The costumes are 1950’s evening wear. While Grace and her husband Alex wear correct wedding attire (e.g. Wedding dress and Tux), the rest of the family are not dressed as formally. This is to reflect their distain for Grace, a poor orphan who ‘stole’ their son away, but also because the wedding takes place at the house, with very few guests and is portrayed as a casual affair. The wedding itself only takes place because Grace wishes to be part of a family, something she has never had. This aspect of the story opened up a larger range of costume opportunities for the male characters, whom would historically all be wearing similar outfits.

This project is a dialogue of the class differences, and entitlement of the upper classes. Grace fights against them and wins, despite all the tools they have at their disposal. Locking her in the house and hunting her without even changing from their elegant dresses as they feel it to be an easy task. The aesthetics of pairing a sophisticated dress with an axe or crossbow I felt played into the horror-comedy of the film and illustrated the ridiculousness of what is happening.

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Marie Antoinette

For my second fourth year project I designed for a film of Marie Antoinette, based off of Marie Antoinette: The Journey, by Antonia Fraser. The book is a sympathetic look into the queen’s life and expresses Antoinette more as a person, as opposed to the villainous figure she is portrayed as in history. Though the book does cover her whole life, I felt there was too much content to fill a film run time, and so the story follows her from her birth up until the French revolution, when the audience can infer from historical knowledge, what happens to them afterwards.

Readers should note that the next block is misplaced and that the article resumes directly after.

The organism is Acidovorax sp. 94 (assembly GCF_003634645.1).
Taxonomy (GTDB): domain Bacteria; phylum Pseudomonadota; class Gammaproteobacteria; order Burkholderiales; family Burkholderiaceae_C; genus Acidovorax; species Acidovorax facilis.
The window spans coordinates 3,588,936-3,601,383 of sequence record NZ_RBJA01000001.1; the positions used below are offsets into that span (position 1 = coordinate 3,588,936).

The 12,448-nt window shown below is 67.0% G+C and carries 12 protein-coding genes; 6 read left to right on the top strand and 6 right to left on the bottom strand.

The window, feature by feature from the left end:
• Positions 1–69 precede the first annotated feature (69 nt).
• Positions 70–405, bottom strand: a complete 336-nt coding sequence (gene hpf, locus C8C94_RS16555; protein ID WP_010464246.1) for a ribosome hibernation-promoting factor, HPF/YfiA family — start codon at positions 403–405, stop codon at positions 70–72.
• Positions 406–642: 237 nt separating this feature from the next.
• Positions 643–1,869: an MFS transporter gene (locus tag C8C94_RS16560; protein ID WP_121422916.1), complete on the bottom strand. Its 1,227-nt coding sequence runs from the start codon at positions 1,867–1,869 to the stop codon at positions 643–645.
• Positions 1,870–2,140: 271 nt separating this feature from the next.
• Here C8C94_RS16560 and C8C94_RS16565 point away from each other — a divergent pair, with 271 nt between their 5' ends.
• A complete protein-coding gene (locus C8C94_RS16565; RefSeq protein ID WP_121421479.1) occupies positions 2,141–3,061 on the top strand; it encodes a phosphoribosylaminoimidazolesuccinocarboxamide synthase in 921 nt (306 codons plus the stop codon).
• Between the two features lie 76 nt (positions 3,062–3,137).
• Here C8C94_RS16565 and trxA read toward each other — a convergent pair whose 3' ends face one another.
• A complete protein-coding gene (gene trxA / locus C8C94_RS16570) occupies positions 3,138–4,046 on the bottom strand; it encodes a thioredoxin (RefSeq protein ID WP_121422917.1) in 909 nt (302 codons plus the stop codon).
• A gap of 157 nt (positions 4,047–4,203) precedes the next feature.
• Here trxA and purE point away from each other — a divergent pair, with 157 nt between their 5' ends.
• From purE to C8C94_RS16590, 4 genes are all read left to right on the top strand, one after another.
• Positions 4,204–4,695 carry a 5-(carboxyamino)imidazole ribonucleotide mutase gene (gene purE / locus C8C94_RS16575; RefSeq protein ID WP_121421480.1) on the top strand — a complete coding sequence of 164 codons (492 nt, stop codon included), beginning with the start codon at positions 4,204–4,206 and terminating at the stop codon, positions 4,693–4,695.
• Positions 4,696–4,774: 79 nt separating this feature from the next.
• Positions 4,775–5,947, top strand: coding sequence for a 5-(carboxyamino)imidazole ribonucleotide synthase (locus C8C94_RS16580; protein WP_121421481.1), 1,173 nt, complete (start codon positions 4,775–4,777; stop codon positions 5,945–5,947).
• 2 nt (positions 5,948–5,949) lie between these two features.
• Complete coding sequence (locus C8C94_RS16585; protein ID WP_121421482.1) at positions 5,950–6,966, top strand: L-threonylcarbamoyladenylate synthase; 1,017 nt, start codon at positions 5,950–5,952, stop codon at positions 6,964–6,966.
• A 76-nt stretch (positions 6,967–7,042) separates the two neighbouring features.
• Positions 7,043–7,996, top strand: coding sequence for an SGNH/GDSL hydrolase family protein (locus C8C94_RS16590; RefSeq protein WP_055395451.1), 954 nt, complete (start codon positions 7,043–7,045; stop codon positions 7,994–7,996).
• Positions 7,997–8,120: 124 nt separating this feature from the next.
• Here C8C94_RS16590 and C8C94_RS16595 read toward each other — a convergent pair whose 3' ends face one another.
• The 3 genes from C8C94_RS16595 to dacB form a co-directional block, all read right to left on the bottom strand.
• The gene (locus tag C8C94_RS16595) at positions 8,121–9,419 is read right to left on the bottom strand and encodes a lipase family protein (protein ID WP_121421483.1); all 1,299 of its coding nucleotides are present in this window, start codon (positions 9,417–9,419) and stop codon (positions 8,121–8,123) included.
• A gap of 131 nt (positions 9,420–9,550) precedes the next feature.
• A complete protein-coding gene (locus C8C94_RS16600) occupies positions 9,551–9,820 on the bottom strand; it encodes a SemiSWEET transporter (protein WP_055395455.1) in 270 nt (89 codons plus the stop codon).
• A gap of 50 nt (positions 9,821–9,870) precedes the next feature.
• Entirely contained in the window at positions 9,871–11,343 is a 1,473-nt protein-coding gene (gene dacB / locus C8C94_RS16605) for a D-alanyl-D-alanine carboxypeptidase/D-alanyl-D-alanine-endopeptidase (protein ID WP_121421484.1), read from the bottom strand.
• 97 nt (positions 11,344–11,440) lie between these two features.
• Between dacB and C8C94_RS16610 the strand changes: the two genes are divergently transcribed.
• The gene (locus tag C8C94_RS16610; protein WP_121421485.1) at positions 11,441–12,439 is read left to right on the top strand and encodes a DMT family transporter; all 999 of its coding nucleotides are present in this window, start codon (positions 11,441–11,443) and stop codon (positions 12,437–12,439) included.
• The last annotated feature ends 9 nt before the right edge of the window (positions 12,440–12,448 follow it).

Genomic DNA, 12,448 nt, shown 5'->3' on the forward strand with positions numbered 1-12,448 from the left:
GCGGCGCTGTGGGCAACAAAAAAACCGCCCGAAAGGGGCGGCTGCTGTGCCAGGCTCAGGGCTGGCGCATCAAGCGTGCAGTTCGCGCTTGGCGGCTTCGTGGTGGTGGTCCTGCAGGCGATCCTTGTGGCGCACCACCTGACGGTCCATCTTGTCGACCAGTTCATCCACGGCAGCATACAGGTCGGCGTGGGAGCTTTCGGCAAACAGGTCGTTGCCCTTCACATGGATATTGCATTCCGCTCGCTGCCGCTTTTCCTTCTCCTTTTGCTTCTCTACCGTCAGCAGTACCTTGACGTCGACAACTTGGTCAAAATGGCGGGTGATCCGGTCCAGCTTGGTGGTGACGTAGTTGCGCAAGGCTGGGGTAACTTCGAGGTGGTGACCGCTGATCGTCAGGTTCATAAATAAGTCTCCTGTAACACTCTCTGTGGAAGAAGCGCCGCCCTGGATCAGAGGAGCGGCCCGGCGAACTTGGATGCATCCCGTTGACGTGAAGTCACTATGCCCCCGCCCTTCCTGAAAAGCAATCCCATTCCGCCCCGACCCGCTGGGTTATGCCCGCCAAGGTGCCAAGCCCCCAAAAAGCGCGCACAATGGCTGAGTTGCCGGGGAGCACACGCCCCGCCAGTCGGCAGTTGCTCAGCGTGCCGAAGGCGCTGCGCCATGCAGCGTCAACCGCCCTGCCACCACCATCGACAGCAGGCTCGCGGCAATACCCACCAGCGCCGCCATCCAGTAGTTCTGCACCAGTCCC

This book has been adapted for film before, in the 2006 Marie Antoinette, directed by Sophia Coppola. While I do love the script and artistic style of the film, and as it is taken from a biography not many story elements will change, I wanted to add a few scenes looking at the circumstances of Marie Antoinette’s birth and her childhood.  I have also changed a few aspects of the story to be more historically accurate, as many elements were changed for the film, this includes the meeting of Marie Antoinette and Yolande, and the fate of Axel von Fersen, whom it is implied dies at war in the film.

While I intended to keep the cut and style of the garments historically accurate, in order to add my design to the narrative, the costumes will include toile de jouy fabric designs throughout the costumes, which display scenes as well as motifs and personality of the characters. Historically toile de jouy was printed on cotton or used as furnishing fabric and would be unthinkable for a queen to wear as an everyday fabric. To make this fabric more suitable for Marie Antoinette, I experimented with silk painting and embroidery, as well as using historically accurate fabrics and embellishments. Each character will have a fabric or a motif that may reflects their views, position in court, secrets or passions.